Editor’s Desk: A Journey “Home”
When Dublin first announced its bid to host a Worldcon, something weird happened: my family’s ears perked up. My parents were born and raised in Ireland—Navan to be precise—and immigrated to the US in the 1960s. While my grandparents were still alive, we made regular pilgrimages “home” to visit family and I have many fond memories of staying with my grandmother and spending time with aunts, uncles, and cousins. Back home, it was usually just us, but in Ireland, it was a bit overwhelming how much bigger our family really was, particularly for an introvert like myself.
There was a long gap between visits after my grandparents died. My parents managed to visit a bit, but by then life was pushing me in other directions and honestly, I think knowing my grandparents wouldn’t be there made it that much harder.
In 2014, I had plans to attend the London Worldcon. My heart attack had been two years prior and my family wasn’t quite on-board with me traveling long distances on my own just yet. My dad volunteered to join me and we decided to stop in Ireland while we were in the neighborhood. It had been over twenty-five years since I was last there and so much had changed. The fields across from Grannie’s old house were condominiums, the town was so much bigger, and the family had grown considerably larger. We stayed in Navan and in a few days saw as many people as we could before heading to London. A brief, but enjoyable, whirlwind tour.
I think all of that set the stage for their reaction to the Dublin bid. For years now, this trip loomed as a possibility. In the end, ten of us made arrangements to go to Ireland last month: my parents, my sister and her family, Lisa, my sons, and I. Unfortunately, my brother and his family were unable to join us.
All ten arrived at the airport on the same day, but were slated to travel on two different airlines. My sister and her family made it out late, but the rest of us embarked on a travel nightmare sponsored by Aer Lingus. Long story short, it was the worst experience I’ve ever had with an airline and I’m never flying with them again and there’s a whole laundry list of reasons I won’t go into here. The short version is that after many errors on their part, it was days later before we could join my sister in Ireland. It was only through the actions of my cousins—who called some contacts at the airline—that we made it there in time to attend the first of several family reunions.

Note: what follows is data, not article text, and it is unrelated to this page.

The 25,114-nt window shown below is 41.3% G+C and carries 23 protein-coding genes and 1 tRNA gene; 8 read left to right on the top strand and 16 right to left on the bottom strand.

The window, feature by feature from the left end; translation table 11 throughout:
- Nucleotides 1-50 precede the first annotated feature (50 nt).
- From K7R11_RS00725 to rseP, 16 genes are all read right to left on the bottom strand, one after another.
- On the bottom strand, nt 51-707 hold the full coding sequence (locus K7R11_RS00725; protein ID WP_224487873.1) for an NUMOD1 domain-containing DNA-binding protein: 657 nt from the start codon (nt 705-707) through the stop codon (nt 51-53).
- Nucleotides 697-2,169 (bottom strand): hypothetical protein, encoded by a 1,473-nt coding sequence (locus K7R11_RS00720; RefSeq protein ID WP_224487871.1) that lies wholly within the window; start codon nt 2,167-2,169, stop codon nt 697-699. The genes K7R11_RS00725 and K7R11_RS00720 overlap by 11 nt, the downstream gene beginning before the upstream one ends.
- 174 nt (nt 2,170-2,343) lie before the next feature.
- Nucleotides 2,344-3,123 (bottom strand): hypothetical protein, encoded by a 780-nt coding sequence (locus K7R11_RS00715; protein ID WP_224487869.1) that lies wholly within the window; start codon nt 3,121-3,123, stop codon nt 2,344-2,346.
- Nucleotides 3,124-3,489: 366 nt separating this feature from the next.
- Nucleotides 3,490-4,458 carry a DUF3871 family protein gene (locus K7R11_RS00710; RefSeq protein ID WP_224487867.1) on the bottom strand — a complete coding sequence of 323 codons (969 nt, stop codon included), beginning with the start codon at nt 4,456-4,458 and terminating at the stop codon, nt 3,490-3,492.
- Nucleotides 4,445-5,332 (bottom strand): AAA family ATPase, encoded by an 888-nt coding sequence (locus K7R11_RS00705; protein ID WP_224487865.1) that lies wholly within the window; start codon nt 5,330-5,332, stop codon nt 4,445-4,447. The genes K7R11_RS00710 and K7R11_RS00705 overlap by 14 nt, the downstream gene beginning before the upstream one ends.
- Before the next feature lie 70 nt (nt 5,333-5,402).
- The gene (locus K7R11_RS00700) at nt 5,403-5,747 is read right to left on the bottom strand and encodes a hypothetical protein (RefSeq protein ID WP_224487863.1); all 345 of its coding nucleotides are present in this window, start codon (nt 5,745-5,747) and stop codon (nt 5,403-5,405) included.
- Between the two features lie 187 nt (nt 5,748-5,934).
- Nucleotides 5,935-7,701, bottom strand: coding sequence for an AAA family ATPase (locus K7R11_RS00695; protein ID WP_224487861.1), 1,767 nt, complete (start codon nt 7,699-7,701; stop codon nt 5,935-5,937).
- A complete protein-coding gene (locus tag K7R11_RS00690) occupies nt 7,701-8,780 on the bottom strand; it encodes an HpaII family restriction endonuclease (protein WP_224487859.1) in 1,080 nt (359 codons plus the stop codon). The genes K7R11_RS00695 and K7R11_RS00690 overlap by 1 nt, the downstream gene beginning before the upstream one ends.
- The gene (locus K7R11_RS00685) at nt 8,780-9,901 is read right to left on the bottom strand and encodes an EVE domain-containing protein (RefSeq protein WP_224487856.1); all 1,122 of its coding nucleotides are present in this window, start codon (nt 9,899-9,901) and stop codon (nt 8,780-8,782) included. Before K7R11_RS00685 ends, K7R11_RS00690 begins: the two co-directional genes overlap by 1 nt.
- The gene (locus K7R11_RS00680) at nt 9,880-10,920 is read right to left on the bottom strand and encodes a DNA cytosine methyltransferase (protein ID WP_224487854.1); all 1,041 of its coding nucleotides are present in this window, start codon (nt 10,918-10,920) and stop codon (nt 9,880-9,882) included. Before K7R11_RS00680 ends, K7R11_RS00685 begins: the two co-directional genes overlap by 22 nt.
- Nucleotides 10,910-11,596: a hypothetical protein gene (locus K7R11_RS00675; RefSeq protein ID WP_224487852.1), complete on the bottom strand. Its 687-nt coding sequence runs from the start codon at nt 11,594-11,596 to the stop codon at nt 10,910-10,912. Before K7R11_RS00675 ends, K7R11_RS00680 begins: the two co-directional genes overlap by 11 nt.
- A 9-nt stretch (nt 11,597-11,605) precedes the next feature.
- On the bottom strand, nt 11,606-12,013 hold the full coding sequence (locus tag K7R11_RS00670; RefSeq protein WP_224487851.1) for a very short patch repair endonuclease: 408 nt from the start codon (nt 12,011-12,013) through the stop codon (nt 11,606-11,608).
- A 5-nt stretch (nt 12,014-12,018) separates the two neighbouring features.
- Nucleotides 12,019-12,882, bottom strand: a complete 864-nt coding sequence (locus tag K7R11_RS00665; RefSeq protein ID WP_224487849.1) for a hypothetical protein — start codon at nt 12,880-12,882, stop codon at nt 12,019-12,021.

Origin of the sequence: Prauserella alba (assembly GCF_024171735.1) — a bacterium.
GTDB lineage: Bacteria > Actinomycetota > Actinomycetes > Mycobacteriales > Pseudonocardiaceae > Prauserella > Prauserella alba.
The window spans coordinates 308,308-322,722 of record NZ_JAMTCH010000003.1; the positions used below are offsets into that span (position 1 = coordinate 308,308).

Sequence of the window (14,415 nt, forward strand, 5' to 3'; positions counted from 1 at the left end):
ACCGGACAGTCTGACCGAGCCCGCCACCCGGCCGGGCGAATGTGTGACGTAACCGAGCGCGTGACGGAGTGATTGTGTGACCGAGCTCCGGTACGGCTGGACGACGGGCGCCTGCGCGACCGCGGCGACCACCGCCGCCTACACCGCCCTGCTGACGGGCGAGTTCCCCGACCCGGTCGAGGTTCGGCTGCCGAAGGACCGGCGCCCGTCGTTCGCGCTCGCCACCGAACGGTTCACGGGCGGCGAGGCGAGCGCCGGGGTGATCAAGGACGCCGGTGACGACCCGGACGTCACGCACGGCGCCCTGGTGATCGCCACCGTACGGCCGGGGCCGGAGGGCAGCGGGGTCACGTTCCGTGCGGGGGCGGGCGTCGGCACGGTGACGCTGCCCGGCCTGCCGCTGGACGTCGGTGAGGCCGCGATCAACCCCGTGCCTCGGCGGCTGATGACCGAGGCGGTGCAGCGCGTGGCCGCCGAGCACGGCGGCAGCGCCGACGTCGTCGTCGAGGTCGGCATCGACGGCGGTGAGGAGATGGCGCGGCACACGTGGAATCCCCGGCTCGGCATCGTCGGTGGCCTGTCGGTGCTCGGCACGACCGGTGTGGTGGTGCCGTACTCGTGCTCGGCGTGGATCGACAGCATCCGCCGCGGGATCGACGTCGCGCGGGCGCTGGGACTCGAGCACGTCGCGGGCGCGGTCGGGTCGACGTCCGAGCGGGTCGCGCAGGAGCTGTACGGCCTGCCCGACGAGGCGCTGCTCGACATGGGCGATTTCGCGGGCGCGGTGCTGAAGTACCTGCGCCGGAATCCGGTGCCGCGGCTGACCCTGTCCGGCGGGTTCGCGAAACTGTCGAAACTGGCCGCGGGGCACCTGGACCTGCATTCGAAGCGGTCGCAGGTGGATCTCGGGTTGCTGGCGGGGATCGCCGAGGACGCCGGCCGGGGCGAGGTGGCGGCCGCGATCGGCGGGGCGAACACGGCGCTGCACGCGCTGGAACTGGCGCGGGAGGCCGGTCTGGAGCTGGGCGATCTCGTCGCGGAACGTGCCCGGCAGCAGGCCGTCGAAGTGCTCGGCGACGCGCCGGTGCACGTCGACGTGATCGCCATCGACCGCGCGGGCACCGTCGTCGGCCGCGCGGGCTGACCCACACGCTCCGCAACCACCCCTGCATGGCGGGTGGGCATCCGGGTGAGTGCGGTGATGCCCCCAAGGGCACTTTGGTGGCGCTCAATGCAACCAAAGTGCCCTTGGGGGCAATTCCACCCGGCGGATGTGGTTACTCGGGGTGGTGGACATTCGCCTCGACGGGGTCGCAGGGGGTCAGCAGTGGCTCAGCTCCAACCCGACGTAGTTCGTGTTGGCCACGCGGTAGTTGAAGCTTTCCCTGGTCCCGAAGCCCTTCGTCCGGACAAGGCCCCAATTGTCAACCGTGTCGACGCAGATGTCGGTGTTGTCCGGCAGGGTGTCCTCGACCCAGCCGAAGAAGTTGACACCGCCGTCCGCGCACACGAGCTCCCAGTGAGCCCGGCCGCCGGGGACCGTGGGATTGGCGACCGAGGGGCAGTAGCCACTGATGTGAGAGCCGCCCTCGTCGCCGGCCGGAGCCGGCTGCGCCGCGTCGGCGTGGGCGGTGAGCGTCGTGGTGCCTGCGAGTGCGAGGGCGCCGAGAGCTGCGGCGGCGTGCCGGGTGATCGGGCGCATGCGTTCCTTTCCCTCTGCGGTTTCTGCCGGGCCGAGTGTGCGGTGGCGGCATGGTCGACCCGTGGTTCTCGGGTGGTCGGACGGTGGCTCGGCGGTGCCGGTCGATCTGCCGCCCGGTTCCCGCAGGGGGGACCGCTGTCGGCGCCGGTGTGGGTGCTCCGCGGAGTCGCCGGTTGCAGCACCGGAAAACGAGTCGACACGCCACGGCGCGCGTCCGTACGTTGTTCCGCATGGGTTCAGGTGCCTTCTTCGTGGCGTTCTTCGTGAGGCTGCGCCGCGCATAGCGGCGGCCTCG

But we made it. (Again, no thanks to Aer Lingus. Yeah, I’m still furious with them.) That first night—and most others—we were up late laughing and talking with family I hadn’t seen in ages. It was just what we needed after the travel ordeals of the days before. Over the course of the next few days, this scene would repeat itself over and over with other branches of the family stopping by. We like to joke that if you throw a stone there, you’ll hit a family member, and at times it felt that way. (To illustrate this point: While we were in the hotel pub, we were talking about who would be visiting and how they are related. One of the employees overheard the conversation and she proclaimed “I think we’re related.” It turns out that we are.) While Lisa and the boys have met some of the family that has visited the US, they’ve never experienced the full-on extended family in their native habitat. They fit right in, but it was fun watching them in this environment. It’s nothing like this at home.
It wasn’t all family time though. We traveled around, visited castles and historical sites, were shown places that featured in my parent’s stories, and wandered around town. I was happy that I could share some of the things I experienced as a child with them, particularly with my parents along for the ride. This was something I’ve wanted to give them for a long time and I was sad when that portion of the trip came to an end. My sister and her family went home, my parents traveled to Galway to visit some more family, and we headed to Dublin for the convention. (It would be more correct to say that I was headed for the convention and Lisa and the boys were going to explore Dublin.)